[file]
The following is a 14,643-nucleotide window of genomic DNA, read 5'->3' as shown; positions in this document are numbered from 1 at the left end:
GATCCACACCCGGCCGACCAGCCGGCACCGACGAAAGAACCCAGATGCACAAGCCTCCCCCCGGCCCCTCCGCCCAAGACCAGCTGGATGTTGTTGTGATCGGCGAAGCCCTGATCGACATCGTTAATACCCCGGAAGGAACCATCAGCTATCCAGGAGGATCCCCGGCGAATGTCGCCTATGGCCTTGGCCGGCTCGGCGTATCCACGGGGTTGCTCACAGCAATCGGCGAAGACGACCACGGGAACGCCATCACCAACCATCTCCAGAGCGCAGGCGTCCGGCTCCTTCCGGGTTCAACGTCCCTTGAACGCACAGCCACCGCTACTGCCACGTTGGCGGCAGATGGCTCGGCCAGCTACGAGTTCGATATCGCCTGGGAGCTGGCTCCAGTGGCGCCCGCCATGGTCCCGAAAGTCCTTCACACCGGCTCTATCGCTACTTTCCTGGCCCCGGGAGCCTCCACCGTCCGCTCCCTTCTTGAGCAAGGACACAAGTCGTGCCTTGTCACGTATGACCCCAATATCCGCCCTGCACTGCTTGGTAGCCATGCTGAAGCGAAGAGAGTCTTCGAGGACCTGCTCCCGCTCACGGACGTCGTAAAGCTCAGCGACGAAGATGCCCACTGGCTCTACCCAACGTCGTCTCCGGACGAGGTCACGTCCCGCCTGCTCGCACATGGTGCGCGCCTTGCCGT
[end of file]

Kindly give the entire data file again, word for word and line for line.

The following is a 14,643-nucleotide window of genomic DNA, read 5'->3' as shown; positions in this document are numbered from 1 at the left end:
GATCCACACCCGGCCGACCAGCCGGCACCGACGAAAGAACCCAGATGCACAAGCCTCCCCCCGGCCCCTCCGCCCAAGACCAGCTGGATGTTGTTGTGATCGGCGAAGCCCTGATCGACATCGTTAATACCCCGGAAGGAACCATCAGCTATCCAGGAGGATCCCCGGCGAATGTCGCCTATGGCCTTGGCCGGCTCGGCGTATCCACGGGGTTGCTCACAGCAATCGGCGAAGACGACCACGGGAACGCCATCACCAACCATCTCCAGAGCGCAGGCGTCCGGCTCCTTCCGGGTTCAACGTCCCTTGAACGCACAGCCACCGCTACTGCCACGTTGGCGGCAGATGGCTCGGCCAGCTACGAGTTCGATATCGCCTGGGAGCTGGCTCCAGTGGCGCCCGCCATGGTCCCGAAAGTCCTTCACACCGGCTCTATCGCTACTTTCCTGGCCCCGGGAGCCTCCACCGTCCGCTCCCTTCTTGAGCAAGGACACAAGTCGTGCCTTGTCACGTATGACCCCAATATCCGCCCTGCACTGCTTGGTAGCCATGCTGAAGCGAAGAGAGTCTTCGAGGACCTGCTCCCGCTCACGGACGTCGTAAAGCTCAGCGACGAAGATGCCCACTGGCTCTACCCAACGTCGTCTCCGGACGAGGTCACGTCCCGCCTGCTCGCACATGGTGCGCGCCTTGCCGT